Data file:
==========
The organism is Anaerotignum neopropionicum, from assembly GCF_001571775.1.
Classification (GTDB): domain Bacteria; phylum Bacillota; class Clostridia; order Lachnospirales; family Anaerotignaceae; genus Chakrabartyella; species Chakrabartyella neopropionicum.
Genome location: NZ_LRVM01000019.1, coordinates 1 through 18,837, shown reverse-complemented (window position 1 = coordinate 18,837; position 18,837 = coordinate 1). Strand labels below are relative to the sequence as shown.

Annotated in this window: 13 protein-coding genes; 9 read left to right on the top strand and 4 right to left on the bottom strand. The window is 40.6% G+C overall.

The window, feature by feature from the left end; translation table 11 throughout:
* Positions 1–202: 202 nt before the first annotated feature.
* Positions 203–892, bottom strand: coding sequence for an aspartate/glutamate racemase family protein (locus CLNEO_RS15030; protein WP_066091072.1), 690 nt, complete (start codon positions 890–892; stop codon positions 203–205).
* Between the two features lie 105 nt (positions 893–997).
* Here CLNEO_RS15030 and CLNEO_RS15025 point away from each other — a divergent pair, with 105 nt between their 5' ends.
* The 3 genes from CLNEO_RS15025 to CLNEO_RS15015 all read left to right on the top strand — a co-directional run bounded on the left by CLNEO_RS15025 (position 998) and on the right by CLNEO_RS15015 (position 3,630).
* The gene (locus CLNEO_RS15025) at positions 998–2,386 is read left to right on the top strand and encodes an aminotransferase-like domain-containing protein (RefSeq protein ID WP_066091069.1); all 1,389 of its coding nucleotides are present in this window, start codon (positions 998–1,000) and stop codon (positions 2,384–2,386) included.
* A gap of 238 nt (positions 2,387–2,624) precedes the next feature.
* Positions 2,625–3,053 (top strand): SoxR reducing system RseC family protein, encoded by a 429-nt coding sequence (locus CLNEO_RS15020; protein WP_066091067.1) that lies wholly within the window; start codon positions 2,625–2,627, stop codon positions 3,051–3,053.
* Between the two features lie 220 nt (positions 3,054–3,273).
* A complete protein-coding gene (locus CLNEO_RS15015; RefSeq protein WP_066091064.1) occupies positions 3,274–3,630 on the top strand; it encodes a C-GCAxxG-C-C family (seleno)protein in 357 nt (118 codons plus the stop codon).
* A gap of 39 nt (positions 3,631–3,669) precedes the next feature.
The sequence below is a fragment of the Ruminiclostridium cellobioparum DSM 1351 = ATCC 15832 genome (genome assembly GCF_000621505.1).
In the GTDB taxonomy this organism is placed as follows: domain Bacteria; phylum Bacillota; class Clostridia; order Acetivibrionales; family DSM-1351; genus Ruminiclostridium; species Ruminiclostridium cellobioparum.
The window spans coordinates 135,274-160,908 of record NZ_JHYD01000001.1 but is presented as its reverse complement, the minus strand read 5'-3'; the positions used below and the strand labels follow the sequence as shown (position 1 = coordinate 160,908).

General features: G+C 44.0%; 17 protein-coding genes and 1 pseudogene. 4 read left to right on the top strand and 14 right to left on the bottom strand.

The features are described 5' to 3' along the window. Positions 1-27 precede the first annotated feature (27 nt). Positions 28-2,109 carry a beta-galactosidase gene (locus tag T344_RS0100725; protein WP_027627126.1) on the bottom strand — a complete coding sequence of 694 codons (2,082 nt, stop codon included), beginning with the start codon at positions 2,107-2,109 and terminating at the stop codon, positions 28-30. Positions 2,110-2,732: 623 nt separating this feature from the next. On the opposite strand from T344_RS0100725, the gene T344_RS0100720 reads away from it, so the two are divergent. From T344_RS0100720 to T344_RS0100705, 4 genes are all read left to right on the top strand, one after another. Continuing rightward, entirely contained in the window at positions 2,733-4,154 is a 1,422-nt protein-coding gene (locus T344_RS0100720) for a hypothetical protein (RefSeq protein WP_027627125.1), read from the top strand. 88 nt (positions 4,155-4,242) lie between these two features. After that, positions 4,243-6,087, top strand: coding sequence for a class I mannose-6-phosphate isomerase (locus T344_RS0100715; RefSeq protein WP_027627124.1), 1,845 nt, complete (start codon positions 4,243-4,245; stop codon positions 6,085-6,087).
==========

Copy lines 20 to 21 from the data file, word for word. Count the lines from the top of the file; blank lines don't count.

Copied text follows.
General features: G+C 44.0%; 17 protein-coding genes and 1 pseudogene. 4 read left to right on the top strand and 14 right to left on the bottom strand.

The features are described 5' to 3' along the window. Positions 1-27 precede the first annotated feature (27 nt). Positions 28-2,109 carry a beta-galactosidase gene (locus tag T344_RS0100725; protein WP_027627126.1) on the bottom strand — a complete coding sequence of 694 codons (2,082 nt, stop codon included), beginning with the start codon at positions 2,107-2,109 and terminating at the stop codon, positions 28-30. Positions 2,110-2,732: 623 nt separating this feature from the next. On the opposite strand from T344_RS0100725, the gene T344_RS0100720 reads away from it, so the two are divergent. From T344_RS0100720 to T344_RS0100705, 4 genes are all read left to right on the top strand, one after another. Continuing rightward, entirely contained in the window at positions 2,733-4,154 is a 1,422-nt protein-coding gene (locus T344_RS0100720) for a hypothetical protein (RefSeq protein WP_027627125.1), read from the top strand. 88 nt (positions 4,155-4,242) lie between these two features. After that, positions 4,243-6,087, top strand: coding sequence for a class I mannose-6-phosphate isomerase (locus T344_RS0100715; RefSeq protein WP_027627124.1), 1,845 nt, complete (start codon positions 4,243-4,245; stop codon positions 6,085-6,087).